Here’s today’s Mini Crossword, and a clue: Only state with a two-vowel postal code (four letters).

You can find all of our puzzles here.


Thanks for spending part of your morning with The Times. See you tomorrow. — David

P.S. Cooking for kids can be exhausting, especially if they’re picky eaters. The Times’s Kim Severson and Ted Allen, the cooking-show host, can help. At 8 p.m. Eastern today, they’ll discuss how to cook healthy family meals.

You can see today’s print front page here.

Today’s episode of “The Daily” is about George Floyd’s funeral.

The Times is providing free access to much of our coronavirus coverage. Please consider supporting our journalism with a subscription.

Ian Prasad Philbrick and Sanam Yar contributed to The Morning. You can reach the team at themorning@nytimes.com.


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Coronavirus Live Updates: Tracking the Race for a Vaccine https://newswala.net/coronavirus-live-updates-tracking-the-race-for-a-vaccine/ https://newswala.net/coronavirus-live-updates-tracking-the-race-for-a-vaccine/#respond Wed, 10 Jun 2020 12:24:40 +0000 https://newswala.net/coronavirus-live-updates-tracking-the-race-for-a-vaccine/ 2020-06-10 12:10:58
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In the worldwide race for a vaccine, here’s where they stand.

Researchers around the world are developing more than 125 vaccines against the coronavirus. Vaccines typically require years of research and testing before reaching the clinic, but scientists are hoping to produce a safe and effective vaccine by next year.

The New York Times is following the status of those that have reached trials in humans.

There are three phases before a vaccine is approved for use, but some projects have combined early phase trials to speed up the process. Some coronavirus vaccines are now in Phase I/II trials, for example, in which they are tested for the first time on hundreds of people.

Additionally, the U.S. government’s Operation Warp Speed program has selected five vaccine projects to receive billions of dollars in federal funding and support before there’s proof that the vaccines work.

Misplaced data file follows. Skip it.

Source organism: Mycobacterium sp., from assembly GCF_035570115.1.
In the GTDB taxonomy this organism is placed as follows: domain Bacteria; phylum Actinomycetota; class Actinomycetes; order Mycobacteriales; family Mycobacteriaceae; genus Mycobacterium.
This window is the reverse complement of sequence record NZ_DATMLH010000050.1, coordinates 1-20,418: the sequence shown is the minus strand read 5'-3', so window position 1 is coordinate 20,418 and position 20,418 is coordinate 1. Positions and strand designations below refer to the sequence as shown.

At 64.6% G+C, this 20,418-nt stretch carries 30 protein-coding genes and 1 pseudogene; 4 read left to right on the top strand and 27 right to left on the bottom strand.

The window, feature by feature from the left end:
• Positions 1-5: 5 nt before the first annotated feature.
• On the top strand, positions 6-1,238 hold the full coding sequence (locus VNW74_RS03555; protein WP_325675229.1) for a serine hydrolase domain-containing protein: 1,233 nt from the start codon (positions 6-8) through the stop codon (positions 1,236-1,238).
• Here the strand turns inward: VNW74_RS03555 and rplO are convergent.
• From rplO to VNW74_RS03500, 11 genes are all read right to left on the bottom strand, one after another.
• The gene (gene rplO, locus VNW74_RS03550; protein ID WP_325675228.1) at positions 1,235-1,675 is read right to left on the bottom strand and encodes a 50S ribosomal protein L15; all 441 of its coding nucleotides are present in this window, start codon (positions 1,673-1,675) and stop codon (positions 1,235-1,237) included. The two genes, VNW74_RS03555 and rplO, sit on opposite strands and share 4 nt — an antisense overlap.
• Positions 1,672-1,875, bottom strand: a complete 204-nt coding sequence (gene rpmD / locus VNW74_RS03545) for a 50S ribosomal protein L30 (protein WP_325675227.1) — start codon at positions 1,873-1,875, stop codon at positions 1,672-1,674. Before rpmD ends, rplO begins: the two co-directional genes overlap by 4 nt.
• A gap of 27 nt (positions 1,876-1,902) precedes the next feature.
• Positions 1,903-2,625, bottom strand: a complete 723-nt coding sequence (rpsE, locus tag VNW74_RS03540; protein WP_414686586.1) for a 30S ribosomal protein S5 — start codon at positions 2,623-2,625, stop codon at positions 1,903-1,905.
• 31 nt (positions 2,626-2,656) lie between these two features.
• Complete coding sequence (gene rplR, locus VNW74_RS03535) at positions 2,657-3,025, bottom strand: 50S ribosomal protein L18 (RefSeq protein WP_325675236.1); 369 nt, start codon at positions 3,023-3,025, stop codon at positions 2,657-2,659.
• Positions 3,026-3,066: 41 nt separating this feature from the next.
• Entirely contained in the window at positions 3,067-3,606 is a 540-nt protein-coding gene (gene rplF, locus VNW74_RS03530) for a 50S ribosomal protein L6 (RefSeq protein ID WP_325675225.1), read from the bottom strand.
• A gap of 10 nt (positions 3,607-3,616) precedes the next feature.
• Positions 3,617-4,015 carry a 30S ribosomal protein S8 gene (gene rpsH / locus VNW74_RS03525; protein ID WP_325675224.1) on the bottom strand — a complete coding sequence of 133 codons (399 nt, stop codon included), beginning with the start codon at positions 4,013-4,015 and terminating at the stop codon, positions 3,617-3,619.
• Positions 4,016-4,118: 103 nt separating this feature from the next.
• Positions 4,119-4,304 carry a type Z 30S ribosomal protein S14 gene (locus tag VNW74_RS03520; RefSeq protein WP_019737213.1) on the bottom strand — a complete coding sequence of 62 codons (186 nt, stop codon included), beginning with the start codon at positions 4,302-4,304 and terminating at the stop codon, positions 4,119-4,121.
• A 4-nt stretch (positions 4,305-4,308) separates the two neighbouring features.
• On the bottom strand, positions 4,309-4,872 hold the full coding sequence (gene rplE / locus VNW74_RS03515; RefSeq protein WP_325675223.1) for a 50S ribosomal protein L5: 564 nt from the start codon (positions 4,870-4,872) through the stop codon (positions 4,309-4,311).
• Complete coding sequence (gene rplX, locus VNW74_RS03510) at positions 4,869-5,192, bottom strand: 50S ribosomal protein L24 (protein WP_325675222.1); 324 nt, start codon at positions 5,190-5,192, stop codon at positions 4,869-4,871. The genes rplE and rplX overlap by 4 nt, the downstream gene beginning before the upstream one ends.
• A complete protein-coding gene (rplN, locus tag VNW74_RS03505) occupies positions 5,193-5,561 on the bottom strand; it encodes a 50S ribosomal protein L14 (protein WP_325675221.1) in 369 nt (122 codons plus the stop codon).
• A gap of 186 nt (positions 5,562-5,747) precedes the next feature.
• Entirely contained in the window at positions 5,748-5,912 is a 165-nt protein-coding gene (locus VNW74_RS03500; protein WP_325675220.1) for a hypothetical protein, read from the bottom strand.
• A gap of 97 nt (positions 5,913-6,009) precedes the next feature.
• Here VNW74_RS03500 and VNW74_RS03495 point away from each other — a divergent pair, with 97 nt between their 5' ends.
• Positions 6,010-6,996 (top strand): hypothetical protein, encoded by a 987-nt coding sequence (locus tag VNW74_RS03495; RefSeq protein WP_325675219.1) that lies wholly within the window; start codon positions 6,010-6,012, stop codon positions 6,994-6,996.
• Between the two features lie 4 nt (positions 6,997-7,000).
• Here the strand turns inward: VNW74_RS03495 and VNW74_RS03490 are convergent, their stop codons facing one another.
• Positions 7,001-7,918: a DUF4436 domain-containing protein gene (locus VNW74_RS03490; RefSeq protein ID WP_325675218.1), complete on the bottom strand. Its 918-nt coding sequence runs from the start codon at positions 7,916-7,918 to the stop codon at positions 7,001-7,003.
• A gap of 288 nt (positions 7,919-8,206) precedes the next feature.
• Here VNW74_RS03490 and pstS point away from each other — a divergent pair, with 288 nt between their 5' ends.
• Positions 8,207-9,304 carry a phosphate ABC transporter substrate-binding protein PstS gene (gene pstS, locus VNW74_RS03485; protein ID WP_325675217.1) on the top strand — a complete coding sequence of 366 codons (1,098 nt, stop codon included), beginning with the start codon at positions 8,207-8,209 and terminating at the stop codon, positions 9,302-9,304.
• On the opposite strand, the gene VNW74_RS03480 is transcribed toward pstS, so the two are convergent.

The world economy is facing the most severe recession in a century and could experience a halting recovery with a potential second wave of the virus and as countries embrace protectionist policies, the Organization for Economic Cooperation and Development warned in a new report.

A grim economic outlook released by the O.E.C.D. on Wednesday depicted a world economy that is walking on a “tightrope” as countries began to reopen after three months of lockdowns. Considerable uncertainty remains, however, as the prospects and timing of a vaccine remain unknown. Health experts fear that the spread of the virus could accelerate again later this year.

“Extraordinary policies will be needed to walk the tightrope towards recovery,” said Laurence Boone, the O.E.C.D.’s chief economist.

The O.E.C.D., which comprises 37 of the world’s leading economies, predicts that the global economy will contract by 6 percent this year if a second wave of the virus is avoided. If a second wave does occur, world economic output will fall 7.6 percent, before rebounding by 2.8 percent in 2021. The two scenarios are viewed as equally plausible.

The report is slightly more ominous than other recent forecasts from the World Bank and the International Monetary Fund.

The Fed will release economic projections and is expected to leave interest rates near zero.

There has not yet been a significant public debate over South Korea’s new tracking system, although that may come as the government rolls it out.

Since last month, South Korea has eased its social-distancing restrictions, saying it was confident in its virus-containment strategy. But it has also urged people to stick to preventive measures and said its goal is to keep the daily caseload below 50 until a vaccine is available.

South Korea’s daily caseload has fluctuated between 38 and 57 over the past week, and the country reported 50 new cases on Wednesday.

Here are other developments from around the world:

Mnuchin plans to paint an optimistic picture of the economy’s trajectory.

Treasury Secretary Steven Mnuchin will defend the Trump administration’s efforts to prop up the economy on Wednesday, arguing that the extraordinary array of stimulus measures will set the stage for a dramatic recovery in the second half of the year.

Mr. Mnuchin, who will testify before the Senate’s small business committee, is expected to offer an optimistic outlook about the trajectory of the economy. He will highlight the recent employment figures that were better than expected and point to data that show Americans have been building their savings in recent months and will be ready to spend as the economy reopens.

“We remain confident that the overall economy will continue to improve dramatically in the third and fourth quarter,” Mr. Mnuchin will say, according to his prepared testimony.

The Treasury secretary will appear with Jovita Carranza, the administrator of the Small Business Administration, to update lawmakers on the status of the Paycheck Protection Program, a lending initiative that was created by Congress in March as a lifeline for small businesses, allowing them to pay workers and overhead during the shutdown.